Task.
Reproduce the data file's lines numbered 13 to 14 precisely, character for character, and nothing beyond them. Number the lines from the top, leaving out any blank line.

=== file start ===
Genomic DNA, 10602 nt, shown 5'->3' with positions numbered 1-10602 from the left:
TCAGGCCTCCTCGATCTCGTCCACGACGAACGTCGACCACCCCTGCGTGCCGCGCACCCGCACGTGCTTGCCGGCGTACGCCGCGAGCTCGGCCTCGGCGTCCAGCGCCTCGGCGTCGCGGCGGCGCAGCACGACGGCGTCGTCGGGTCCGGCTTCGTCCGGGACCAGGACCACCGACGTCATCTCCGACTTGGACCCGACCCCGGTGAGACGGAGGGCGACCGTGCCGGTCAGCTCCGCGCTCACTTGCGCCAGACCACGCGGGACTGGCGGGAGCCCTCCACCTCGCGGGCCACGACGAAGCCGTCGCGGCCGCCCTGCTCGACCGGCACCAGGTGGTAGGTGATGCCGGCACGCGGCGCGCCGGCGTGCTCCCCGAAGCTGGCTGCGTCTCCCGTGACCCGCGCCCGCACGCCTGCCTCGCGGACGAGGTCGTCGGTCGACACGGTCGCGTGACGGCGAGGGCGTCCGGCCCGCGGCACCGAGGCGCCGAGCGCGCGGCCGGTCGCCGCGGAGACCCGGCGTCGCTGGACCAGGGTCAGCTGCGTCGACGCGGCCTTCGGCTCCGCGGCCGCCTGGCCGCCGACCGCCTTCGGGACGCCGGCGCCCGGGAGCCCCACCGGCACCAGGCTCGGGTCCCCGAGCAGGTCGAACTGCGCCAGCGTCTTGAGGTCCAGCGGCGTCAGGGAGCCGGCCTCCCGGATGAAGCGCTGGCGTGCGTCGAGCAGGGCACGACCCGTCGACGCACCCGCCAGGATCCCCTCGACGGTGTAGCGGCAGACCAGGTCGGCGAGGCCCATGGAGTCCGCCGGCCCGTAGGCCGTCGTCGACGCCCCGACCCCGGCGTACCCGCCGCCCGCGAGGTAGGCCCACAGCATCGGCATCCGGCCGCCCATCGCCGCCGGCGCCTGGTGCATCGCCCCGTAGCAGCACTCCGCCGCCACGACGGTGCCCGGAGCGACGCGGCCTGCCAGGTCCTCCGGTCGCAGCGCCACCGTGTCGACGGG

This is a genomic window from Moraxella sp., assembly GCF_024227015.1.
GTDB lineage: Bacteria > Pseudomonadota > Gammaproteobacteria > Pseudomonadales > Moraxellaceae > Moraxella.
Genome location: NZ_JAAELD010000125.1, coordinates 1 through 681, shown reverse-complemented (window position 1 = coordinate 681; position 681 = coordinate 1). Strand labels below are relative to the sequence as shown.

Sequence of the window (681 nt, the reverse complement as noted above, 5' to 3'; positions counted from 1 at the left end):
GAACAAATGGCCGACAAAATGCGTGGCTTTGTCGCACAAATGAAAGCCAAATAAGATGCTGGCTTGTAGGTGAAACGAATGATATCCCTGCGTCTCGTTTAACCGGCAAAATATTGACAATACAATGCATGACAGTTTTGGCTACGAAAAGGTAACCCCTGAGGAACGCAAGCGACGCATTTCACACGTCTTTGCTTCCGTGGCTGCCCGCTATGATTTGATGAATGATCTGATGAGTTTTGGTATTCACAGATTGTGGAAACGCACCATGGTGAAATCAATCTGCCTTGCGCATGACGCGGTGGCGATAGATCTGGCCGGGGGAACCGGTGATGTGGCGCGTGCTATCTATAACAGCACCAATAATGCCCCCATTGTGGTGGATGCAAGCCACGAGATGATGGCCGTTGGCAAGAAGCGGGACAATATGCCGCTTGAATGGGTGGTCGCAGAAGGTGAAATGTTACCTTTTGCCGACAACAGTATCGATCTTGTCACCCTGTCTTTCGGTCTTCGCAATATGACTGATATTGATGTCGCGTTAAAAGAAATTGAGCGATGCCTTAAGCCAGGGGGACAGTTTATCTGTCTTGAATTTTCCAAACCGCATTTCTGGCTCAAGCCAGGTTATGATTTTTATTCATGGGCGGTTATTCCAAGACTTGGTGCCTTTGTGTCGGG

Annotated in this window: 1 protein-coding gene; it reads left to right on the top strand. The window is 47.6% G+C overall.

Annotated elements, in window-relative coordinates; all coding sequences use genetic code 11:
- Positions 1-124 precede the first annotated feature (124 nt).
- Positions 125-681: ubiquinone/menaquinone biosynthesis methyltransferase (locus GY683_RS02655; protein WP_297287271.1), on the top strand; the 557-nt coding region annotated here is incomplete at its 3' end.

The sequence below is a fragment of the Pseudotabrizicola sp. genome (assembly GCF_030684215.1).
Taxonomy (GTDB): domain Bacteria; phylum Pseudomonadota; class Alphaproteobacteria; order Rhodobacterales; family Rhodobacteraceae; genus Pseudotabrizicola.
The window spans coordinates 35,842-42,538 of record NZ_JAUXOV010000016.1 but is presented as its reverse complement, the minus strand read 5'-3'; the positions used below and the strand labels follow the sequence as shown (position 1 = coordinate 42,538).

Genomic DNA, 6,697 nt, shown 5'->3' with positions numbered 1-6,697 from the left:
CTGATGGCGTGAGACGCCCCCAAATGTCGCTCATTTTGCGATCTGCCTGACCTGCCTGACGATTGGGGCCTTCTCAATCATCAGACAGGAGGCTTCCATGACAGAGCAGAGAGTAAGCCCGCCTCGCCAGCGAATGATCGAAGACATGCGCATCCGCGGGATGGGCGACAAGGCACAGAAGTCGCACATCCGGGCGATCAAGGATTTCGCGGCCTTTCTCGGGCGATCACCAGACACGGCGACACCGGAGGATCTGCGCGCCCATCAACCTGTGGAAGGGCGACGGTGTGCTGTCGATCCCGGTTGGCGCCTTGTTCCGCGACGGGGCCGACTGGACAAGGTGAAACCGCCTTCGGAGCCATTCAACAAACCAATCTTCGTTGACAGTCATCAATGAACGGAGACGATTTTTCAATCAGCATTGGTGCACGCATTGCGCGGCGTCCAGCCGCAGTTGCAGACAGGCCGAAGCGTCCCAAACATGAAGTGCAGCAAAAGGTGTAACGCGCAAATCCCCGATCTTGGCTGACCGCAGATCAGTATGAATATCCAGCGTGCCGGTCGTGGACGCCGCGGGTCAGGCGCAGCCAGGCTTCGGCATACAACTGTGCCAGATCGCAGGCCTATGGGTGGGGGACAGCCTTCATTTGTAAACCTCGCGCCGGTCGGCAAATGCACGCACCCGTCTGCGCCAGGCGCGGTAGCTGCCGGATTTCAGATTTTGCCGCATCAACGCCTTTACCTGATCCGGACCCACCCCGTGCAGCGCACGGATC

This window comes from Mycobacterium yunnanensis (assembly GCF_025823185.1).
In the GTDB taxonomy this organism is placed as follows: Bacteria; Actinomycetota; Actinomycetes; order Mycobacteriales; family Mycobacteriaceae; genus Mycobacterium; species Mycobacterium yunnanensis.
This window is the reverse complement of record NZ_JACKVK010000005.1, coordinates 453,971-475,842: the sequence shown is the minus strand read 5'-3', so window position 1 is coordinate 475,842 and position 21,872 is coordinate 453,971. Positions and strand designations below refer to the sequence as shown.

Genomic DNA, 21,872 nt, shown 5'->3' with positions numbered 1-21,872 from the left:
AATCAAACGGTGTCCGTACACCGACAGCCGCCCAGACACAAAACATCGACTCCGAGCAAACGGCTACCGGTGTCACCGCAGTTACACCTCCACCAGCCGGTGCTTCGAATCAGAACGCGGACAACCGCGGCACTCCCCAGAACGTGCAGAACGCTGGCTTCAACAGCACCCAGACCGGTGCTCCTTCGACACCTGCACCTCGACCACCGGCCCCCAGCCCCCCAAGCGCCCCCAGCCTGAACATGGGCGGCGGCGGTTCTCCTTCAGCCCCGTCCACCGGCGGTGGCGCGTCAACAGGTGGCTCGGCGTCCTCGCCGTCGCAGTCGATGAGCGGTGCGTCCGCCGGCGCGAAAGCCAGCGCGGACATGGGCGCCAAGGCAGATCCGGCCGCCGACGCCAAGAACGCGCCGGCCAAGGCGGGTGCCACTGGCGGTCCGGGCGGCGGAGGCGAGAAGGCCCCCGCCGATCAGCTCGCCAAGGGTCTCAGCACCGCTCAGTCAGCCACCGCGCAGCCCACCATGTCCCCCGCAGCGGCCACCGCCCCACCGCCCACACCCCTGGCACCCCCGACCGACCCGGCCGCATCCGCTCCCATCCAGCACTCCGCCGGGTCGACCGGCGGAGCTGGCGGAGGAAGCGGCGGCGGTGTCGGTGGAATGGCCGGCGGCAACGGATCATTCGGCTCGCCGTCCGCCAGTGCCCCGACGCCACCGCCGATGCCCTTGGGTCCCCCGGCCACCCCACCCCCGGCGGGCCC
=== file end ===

Taxonomy (GTDB): domain Bacteria; phylum Pseudomonadota; class Alphaproteobacteria; order Rhodobacterales; family Rhodobacteraceae; genus Pseudotabrizicola.
The window spans coordinates 35,842-42,538 of record NZ_JAUXOV010000016.1 but is presented as its reverse complement, the minus strand read 5'-3'; the positions used below and the strand labels follow the sequence as shown (position 1 = coordinate 42,538).